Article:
When I arrived in Ethiopia in 1986 the country had been impoverished by communism, famine and long-standing poverty. I was trained in community health at Johns Hopkins School of Public Health and was ready to roll out a comprehensive community health program, working alongside the church. With hindsight now I can say that I was unsuccessful; all the wonderful principles and practices I had learned didn’t work in that context. It took a number of years to figure some of the reasons why. Along the way I discovered the secret of being a wounded healer.
What is a wounded healer? Someone who does not provide all the answers. Someone who has been humbled by his own limitations. Someone who has discovered that his own cultural perspective has blinded him from seeing the people as God sees them. Someone who finally figures out that it is not all about ‘me’ (and my programs) but rather about Christ. Someone who recognizes that his own healing is still a work in progress.
Eventually this community and church was transformed. The seeds that were planted did grow, but after we were gone. But the healer had learned a vital life-lesson. As Christian servants we cannot divorce what God does through us from what God does in us.
Paul expressed a very similar idea when he said “Blessed be the God and Father of our Lord Jesus Christ, the Father of mercies and the God of all comfort, who comforts us in all our affliction,so that we may be able to comfort those who are in any affliction with the comfort with which we ourselves have been comforted by God. For as we share abundantly in Christ’s sufferings, so through Christ we share abundantly in comfort too. If we are afflicted, it is for your comfort and salvation…” 2 Corinthians 1:4-5.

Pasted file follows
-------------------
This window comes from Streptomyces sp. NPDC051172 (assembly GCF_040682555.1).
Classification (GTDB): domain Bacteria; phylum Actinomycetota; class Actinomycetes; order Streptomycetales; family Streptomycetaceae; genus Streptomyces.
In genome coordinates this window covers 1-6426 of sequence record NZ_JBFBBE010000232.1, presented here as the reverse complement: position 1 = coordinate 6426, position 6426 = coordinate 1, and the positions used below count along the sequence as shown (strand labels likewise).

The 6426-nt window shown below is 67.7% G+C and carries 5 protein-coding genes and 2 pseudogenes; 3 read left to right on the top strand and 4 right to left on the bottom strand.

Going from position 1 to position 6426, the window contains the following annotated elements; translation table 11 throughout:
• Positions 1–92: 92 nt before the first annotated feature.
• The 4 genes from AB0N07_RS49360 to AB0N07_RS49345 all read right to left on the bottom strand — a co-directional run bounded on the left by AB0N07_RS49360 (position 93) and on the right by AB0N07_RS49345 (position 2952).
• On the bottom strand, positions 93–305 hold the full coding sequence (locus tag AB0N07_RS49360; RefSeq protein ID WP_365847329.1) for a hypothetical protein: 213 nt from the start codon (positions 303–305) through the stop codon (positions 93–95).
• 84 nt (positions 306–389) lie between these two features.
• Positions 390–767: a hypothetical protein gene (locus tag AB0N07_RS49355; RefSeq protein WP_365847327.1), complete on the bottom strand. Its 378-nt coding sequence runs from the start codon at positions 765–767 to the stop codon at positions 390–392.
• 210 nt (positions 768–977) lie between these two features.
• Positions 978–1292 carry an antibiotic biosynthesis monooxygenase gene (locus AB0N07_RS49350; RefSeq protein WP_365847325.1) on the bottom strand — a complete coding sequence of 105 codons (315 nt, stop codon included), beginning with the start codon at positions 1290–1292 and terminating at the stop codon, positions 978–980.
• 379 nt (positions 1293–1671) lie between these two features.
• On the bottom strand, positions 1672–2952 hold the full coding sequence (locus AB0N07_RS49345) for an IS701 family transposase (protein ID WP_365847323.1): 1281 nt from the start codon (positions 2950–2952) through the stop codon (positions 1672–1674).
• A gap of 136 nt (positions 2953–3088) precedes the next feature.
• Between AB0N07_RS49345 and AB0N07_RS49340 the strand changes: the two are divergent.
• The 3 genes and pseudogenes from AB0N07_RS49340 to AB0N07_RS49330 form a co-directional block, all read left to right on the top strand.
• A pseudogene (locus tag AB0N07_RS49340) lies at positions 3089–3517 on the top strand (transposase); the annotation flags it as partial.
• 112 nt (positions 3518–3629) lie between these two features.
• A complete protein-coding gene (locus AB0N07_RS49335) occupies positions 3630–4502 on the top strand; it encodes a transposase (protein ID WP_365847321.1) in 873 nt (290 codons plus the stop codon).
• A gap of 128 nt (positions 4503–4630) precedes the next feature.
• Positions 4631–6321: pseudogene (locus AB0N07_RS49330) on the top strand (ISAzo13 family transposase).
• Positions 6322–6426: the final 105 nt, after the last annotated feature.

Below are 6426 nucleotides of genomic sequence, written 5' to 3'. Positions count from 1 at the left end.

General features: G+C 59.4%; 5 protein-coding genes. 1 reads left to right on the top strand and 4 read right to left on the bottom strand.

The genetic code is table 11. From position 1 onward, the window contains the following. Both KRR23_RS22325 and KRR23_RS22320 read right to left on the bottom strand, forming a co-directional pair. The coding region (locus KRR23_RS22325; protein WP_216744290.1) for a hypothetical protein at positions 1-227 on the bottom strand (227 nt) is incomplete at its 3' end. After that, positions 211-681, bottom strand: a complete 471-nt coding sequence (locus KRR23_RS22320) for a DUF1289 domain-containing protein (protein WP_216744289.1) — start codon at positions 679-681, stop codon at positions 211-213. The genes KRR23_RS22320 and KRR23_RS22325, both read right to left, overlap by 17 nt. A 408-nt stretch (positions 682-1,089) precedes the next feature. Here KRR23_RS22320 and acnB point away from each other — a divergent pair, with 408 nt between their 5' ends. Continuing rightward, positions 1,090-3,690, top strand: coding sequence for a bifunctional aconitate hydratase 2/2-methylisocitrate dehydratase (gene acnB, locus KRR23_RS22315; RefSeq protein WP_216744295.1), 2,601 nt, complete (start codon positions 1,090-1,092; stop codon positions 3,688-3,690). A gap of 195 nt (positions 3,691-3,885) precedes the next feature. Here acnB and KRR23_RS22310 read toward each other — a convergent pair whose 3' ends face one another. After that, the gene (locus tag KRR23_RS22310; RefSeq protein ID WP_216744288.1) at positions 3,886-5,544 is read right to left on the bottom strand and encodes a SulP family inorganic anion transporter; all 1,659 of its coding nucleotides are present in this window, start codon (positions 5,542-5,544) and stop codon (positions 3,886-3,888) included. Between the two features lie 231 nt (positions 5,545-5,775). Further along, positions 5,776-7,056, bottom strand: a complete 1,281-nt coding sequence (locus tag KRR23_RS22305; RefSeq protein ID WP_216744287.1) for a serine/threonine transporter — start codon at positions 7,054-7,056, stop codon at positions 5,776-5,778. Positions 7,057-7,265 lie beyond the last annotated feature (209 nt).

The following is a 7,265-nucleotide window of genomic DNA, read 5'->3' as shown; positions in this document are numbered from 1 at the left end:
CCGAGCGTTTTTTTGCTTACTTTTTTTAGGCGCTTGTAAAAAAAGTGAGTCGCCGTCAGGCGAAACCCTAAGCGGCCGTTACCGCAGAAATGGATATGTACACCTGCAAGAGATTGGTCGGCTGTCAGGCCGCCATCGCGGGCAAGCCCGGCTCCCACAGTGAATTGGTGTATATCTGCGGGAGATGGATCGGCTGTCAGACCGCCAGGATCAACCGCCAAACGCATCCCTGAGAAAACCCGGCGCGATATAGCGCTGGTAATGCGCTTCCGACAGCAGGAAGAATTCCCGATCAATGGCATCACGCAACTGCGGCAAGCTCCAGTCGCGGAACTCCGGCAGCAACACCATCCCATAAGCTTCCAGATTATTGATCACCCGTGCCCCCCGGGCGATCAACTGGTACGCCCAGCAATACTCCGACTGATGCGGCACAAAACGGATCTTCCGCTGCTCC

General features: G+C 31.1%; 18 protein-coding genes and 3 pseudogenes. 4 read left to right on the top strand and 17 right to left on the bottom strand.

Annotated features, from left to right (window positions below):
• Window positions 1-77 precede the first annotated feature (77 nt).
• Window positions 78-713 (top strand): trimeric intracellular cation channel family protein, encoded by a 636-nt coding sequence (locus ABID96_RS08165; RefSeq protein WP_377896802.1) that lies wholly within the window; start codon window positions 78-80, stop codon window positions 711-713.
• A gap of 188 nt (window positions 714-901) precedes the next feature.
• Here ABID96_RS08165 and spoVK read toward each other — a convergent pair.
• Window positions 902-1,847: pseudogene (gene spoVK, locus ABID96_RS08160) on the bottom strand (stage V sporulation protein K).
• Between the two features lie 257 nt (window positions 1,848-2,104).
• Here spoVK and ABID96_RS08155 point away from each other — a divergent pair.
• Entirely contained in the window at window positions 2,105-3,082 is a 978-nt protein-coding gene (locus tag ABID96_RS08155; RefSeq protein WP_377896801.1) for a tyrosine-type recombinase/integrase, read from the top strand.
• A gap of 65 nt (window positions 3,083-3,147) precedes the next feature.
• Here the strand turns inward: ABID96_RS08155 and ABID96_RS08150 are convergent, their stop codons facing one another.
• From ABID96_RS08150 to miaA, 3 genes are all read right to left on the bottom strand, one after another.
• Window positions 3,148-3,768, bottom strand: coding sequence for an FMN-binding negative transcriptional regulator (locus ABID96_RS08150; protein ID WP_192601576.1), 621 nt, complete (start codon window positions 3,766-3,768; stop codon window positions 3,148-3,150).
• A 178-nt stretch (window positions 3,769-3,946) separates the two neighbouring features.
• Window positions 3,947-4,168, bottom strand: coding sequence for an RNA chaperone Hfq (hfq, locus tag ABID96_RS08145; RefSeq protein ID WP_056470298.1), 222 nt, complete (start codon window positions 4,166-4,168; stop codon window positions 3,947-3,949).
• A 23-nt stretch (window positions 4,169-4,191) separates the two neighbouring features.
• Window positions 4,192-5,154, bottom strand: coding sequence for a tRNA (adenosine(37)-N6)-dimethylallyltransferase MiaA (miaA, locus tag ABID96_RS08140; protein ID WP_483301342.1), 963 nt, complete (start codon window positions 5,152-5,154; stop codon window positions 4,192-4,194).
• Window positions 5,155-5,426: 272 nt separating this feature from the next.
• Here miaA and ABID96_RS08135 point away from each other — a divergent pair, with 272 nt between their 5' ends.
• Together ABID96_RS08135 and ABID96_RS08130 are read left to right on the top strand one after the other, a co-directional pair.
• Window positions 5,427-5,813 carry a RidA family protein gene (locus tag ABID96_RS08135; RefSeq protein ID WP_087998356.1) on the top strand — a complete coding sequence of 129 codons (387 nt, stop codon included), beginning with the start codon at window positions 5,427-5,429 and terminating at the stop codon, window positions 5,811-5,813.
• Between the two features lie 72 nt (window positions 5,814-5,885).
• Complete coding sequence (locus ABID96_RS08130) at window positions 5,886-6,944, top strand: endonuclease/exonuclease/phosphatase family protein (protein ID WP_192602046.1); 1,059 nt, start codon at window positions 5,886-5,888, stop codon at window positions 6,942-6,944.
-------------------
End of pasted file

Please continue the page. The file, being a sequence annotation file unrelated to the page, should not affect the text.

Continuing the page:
The healer must embrace his or her own wounded condition. As we ourselves admit our own loneliness, isolation and brokenness we are set to receive the comfort available to us through Christ. He can use this comfort to help others in their suffering. As healers we are on a journey of woundedness and comfort, which is our primary qualification to extend healing to others who are broken.
3 thoughts on “The wounded healer”
Have you read this book by Henri Nouwen (The Wounded Healer)?
It’s one of my favorites!
Yes, and he especially is helpful in pointing out our disconnection, our loneliness. He sees that as a symptom of our culture. I agree with him, although I thought Paul actually stated things more concisely. I had a debate in myself whether to quote Paul or Henry Nouwen!